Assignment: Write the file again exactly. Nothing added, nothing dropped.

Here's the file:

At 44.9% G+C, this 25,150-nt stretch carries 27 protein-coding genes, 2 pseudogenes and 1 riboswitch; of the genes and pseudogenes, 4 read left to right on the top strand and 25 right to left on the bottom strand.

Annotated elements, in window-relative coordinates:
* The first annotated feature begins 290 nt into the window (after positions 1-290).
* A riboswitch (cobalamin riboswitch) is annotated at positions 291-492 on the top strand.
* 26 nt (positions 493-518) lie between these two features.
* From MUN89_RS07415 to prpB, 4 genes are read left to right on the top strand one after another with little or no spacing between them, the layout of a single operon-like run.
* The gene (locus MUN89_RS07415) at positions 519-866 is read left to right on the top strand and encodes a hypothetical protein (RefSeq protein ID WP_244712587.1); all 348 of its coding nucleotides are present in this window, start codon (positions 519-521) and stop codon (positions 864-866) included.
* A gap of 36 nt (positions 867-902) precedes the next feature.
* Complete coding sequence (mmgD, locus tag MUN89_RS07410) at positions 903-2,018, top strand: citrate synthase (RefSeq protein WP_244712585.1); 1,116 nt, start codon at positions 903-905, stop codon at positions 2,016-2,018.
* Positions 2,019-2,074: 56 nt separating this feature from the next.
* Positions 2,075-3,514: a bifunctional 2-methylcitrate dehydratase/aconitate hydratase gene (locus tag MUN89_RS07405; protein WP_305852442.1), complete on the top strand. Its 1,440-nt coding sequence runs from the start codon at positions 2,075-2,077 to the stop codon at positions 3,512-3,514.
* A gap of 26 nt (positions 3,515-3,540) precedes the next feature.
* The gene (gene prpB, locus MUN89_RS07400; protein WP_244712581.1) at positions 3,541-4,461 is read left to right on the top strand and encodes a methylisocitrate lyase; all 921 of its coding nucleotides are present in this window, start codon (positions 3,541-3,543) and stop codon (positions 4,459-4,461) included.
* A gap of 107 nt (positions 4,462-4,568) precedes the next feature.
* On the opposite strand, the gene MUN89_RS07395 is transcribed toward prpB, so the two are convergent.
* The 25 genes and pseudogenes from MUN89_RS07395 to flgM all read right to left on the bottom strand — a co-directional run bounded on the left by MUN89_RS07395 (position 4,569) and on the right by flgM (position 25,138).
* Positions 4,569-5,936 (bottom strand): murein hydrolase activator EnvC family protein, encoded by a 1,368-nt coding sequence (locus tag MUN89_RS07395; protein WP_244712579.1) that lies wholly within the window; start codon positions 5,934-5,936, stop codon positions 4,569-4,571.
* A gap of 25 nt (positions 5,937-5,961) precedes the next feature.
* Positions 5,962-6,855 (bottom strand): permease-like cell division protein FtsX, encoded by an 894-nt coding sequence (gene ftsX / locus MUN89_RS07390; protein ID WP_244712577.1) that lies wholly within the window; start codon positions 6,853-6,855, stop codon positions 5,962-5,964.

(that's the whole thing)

At 44.9% G+C, this 25,150-nt stretch carries 27 protein-coding genes, 2 pseudogenes and 1 riboswitch; of the genes and pseudogenes, 4 read left to right on the top strand and 25 right to left on the bottom strand.

Annotated elements, in window-relative coordinates:
* The first annotated feature begins 290 nt into the window (after positions 1-290).
* A riboswitch (cobalamin riboswitch) is annotated at positions 291-492 on the top strand.
* 26 nt (positions 493-518) lie between these two features.
* From MUN89_RS07415 to prpB, 4 genes are read left to right on the top strand one after another with little or no spacing between them, the layout of a single operon-like run.
* The gene (locus MUN89_RS07415) at positions 519-866 is read left to right on the top strand and encodes a hypothetical protein (RefSeq protein ID WP_244712587.1); all 348 of its coding nucleotides are present in this window, start codon (positions 519-521) and stop codon (positions 864-866) included.
* A gap of 36 nt (positions 867-902) precedes the next feature.
* Complete coding sequence (mmgD, locus tag MUN89_RS07410) at positions 903-2,018, top strand: citrate synthase (RefSeq protein WP_244712585.1); 1,116 nt, start codon at positions 903-905, stop codon at positions 2,016-2,018.
* Positions 2,019-2,074: 56 nt separating this feature from the next.
* Positions 2,075-3,514: a bifunctional 2-methylcitrate dehydratase/aconitate hydratase gene (locus tag MUN89_RS07405; protein WP_305852442.1), complete on the top strand. Its 1,440-nt coding sequence runs from the start codon at positions 2,075-2,077 to the stop codon at positions 3,512-3,514.
* A gap of 26 nt (positions 3,515-3,540) precedes the next feature.
* The gene (gene prpB, locus MUN89_RS07400; protein WP_244712581.1) at positions 3,541-4,461 is read left to right on the top strand and encodes a methylisocitrate lyase; all 921 of its coding nucleotides are present in this window, start codon (positions 3,541-3,543) and stop codon (positions 4,459-4,461) included.
* A gap of 107 nt (positions 4,462-4,568) precedes the next feature.
* On the opposite strand, the gene MUN89_RS07395 is transcribed toward prpB, so the two are convergent.
* The 25 genes and pseudogenes from MUN89_RS07395 to flgM all read right to left on the bottom strand — a co-directional run bounded on the left by MUN89_RS07395 (position 4,569) and on the right by flgM (position 25,138).
* Positions 4,569-5,936 (bottom strand): murein hydrolase activator EnvC family protein, encoded by a 1,368-nt coding sequence (locus tag MUN89_RS07395; protein WP_244712579.1) that lies wholly within the window; start codon positions 5,934-5,936, stop codon positions 4,569-4,571.
* A gap of 25 nt (positions 5,937-5,961) precedes the next feature.
* Positions 5,962-6,855 (bottom strand): permease-like cell division protein FtsX, encoded by an 894-nt coding sequence (gene ftsX / locus MUN89_RS07390; protein ID WP_244712577.1) that lies wholly within the window; start codon positions 6,853-6,855, stop codon positions 5,962-5,964.